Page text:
The Tell-Tale Heart - Detailed Summary Character Analysis Themes Symbolism Imagery Allegory Questions

4 Ocak 2014 Cumartesi

The Tell-Tale Heart - Edgar Allan Poe

A nameless person explains that he is and was extremely nervous, but is not and was not insane. Rather, the narrator has a "disease" which makes all his senses, especially his hearing, very sensitive. To prove that he isn't insane, the narrator shares an event from his past.
The narrator has an idea that he can't shake. The narrator's story begins with an "idea," an idea that turns into an obsession. He loves the old man and has nothing against him. Except… His horrible eye, which is "pale blue […] with a film over it" . The narrator hates the eye and decides to kill the old man to be free of it.
To that end, the narrator goes to the old man's room every night at 12am, for seven days. Each night the narrator opens the man's door and puts in a lantern. After the lantern, the narrator puts his head through the doorway, extremely slowly, and then opens the lantern so a tiny beam of light shines on the old man's eye. Each night the old man doesn't open his eye, so the narrator feels that he can't kill him.
On the eighth night, the old man hears the narrator at the door and wakes up. The narrator hangs out there in the dark for a long time, then, with a scream, plunges into the totally dark room, opening the lantern, and shining light on the old man's eye. The narrator drags the old man, who has only screamed once, off the bed, and then pulls the bed on top of the man. When the narrator hears the man's heart stop beating, he removes the bed and checks to make sure the old man is really dead, which he is. So the narrator cuts him up and hides his remains under the floor.
Then three policemen come. A neighbor had heard a scream and called them. The narrator says he screamed while sleeping, and claims that the old man is out of town. After convincing the cops nothing bad is going down, the narrator brings them into the old man's bedroom, and they all sit down to chat. While they are all shooting the breeze, the narrator starts hearing a terrible ticking noise, which gets louder and louder until the narrator freaks out, confesses, and points the police to the old man's body, stating that the sound is coming from the old man's heart.

Character Analysis

The Narrator

Our narrator is such a wreck, it's hard not to feel sorry for him. He's nervous ("very dreadfully nervous"), paranoid, and physically and mentally ill. He doesn't know the difference between the "real" and the "unreal," and seems to be completely alone and friendless in the world. We suspect that he rarely sleeps. He's also a murderer.

The Old Man

The old man is even more of a mystery than the narrator, partly because we only see him through the narrator's perspective. We know he has money). We also know he has a blue eye that the narrator is afraid of, and which fits the description of a corneal ulser. According to the narrator, the old man suspects nothing because the narrator was super nice to him the week before he killed him. We can't prove the old man wasn't suspicious, but because he leaves his bedroom door unlocked we can assume it. But, it seems he does trust the narrator enough to give him the run of the house while he sleeps.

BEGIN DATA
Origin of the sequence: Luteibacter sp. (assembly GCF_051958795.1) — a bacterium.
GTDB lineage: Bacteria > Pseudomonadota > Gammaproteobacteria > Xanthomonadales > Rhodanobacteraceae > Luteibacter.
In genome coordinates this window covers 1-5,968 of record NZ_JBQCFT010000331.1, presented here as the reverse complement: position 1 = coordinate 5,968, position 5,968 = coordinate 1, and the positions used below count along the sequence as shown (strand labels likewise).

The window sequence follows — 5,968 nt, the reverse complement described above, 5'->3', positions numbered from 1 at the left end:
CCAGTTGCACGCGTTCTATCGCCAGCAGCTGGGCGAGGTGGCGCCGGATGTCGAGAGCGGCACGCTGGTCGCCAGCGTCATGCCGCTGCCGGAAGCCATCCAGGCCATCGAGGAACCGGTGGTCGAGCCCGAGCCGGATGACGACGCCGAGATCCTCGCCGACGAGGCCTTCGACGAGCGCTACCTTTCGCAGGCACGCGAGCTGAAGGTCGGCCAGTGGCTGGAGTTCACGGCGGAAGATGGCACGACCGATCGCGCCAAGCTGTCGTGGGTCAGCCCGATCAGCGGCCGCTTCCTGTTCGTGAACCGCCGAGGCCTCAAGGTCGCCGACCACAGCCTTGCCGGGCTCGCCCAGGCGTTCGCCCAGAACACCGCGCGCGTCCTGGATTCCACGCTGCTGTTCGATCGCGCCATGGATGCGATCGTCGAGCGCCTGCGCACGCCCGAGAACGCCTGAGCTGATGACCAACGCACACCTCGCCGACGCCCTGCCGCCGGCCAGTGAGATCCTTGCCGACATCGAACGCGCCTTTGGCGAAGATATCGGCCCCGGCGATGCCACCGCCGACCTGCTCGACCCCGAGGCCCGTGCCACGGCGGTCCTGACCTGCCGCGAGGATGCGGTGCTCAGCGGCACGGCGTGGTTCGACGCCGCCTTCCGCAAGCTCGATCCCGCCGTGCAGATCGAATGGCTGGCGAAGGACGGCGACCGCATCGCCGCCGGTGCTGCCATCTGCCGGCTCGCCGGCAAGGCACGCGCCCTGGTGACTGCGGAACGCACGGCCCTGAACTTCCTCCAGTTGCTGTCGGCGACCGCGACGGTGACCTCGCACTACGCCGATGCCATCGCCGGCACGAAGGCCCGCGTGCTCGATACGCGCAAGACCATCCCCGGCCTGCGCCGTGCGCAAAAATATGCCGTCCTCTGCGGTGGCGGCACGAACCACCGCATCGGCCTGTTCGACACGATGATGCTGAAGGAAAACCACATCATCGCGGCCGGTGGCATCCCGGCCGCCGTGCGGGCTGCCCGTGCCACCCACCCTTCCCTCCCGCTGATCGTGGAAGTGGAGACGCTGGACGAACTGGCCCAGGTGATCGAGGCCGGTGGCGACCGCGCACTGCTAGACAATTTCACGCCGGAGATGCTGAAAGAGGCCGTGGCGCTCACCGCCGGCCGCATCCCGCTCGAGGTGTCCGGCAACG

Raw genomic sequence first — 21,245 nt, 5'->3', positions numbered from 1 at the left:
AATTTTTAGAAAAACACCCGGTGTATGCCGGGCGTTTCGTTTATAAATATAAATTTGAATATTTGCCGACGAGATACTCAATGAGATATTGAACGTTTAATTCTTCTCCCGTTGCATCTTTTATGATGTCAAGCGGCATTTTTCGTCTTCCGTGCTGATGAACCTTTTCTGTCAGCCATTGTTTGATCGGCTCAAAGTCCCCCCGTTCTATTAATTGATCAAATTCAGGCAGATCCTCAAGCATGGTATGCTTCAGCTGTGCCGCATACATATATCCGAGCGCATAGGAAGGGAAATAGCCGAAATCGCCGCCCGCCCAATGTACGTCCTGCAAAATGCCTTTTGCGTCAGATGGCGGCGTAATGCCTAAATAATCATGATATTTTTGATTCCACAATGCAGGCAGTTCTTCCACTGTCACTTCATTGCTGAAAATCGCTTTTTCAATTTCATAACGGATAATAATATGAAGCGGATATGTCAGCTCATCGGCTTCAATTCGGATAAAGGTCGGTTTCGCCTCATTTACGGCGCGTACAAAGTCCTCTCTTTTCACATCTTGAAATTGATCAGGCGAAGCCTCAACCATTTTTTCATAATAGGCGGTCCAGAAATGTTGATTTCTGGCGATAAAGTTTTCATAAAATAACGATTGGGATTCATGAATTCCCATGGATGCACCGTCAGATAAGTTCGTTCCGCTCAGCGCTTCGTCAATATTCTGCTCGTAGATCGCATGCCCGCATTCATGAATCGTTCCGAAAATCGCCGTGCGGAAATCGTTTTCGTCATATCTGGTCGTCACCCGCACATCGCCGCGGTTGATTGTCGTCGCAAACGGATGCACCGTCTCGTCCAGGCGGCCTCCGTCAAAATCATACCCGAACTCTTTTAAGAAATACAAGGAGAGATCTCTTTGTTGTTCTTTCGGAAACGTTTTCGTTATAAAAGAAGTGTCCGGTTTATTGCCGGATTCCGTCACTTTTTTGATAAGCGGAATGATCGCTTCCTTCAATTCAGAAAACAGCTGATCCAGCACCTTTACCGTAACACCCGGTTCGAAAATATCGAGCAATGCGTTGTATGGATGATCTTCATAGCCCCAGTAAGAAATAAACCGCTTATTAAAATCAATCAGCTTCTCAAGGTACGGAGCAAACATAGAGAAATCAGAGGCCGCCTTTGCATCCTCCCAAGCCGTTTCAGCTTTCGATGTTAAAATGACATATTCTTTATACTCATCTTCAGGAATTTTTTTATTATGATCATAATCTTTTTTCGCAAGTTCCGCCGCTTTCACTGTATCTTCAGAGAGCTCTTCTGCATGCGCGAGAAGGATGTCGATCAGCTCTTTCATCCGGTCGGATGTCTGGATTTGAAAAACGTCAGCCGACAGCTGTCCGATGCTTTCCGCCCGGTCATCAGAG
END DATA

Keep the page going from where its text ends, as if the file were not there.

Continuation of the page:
Symbolism, Imagery, Allegory

The Old Man's Eye

The old man's eye is blue with a "film" or "veil" covering it. This could be a medical condition, like a corneal ulser, but symbolically it means that the characters have issues with their "inner vision" The narrator is fixated on the "vulture eye" aspect of the old man's eye. He brings it up three times. Vultures prey on the sick or dead. Whether or not the old man is a vulture-like person, we can't know. But that's what he symbolizes to the narrator. If vultures prey on the dead and almost dead, and the narrator is afraid of the "vulture eye," does this mean the narrator is dead or almost dead? Do you think that it's possible that the narrator is a slave and the old man his owner?
We assume that the old man is white. This is the one bit of color in the story, and the only detail we are given as to any character's physical appearance. If the narrator is a slave, this blue eye might have looked on him with an air of possession, dominance, superiority, and perhaps even disgust.
This interpretation would also explain the narrator's nervousness. As a slave, this sensitive guy could have been exposed to all kinds of horrors and would have lived in fear. It could also explain why the narrator took so much pleasure in violating the man's privacy.

The Tell-Tale Heart Questions

1.Why do you think the name of the story is ‘The Tell-Tale Heart’ ?
2.What’s the relation between Poe’s two stories; The Tell-Tale Heart and The Black Cat?
3.Was the narrator angry with the old man or his eye?
4.What does the eye symbolize?
5.What’s his plan to get rid of the man’s eye?
6.What’s the narrator’s illness? Whose illnesses are the same in the book?
7.How long did it take to put his head into the room? Why couldn’t he finish his work on the first day?
8.What did the narrator do after he killed the old man?
9.Why did the narrator confess his crime?

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